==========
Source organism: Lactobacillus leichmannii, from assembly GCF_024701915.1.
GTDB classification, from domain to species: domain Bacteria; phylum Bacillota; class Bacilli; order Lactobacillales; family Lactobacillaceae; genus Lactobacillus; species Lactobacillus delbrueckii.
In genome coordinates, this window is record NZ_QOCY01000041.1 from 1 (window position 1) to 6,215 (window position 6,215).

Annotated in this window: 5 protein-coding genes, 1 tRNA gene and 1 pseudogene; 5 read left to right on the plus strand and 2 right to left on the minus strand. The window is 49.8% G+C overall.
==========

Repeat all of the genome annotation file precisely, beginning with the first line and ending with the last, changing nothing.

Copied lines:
Source organism: Lactobacillus leichmannii, from assembly GCF_024701915.1.
GTDB classification, from domain to species: domain Bacteria; phylum Bacillota; class Bacilli; order Lactobacillales; family Lactobacillaceae; genus Lactobacillus; species Lactobacillus delbrueckii.
In genome coordinates, this window is record NZ_QOCY01000041.1 from 1 (window position 1) to 6,215 (window position 6,215).

Annotated in this window: 5 protein-coding genes, 1 tRNA gene and 1 pseudogene; 5 read left to right on the plus strand and 2 right to left on the minus strand. The window is 49.8% G+C overall.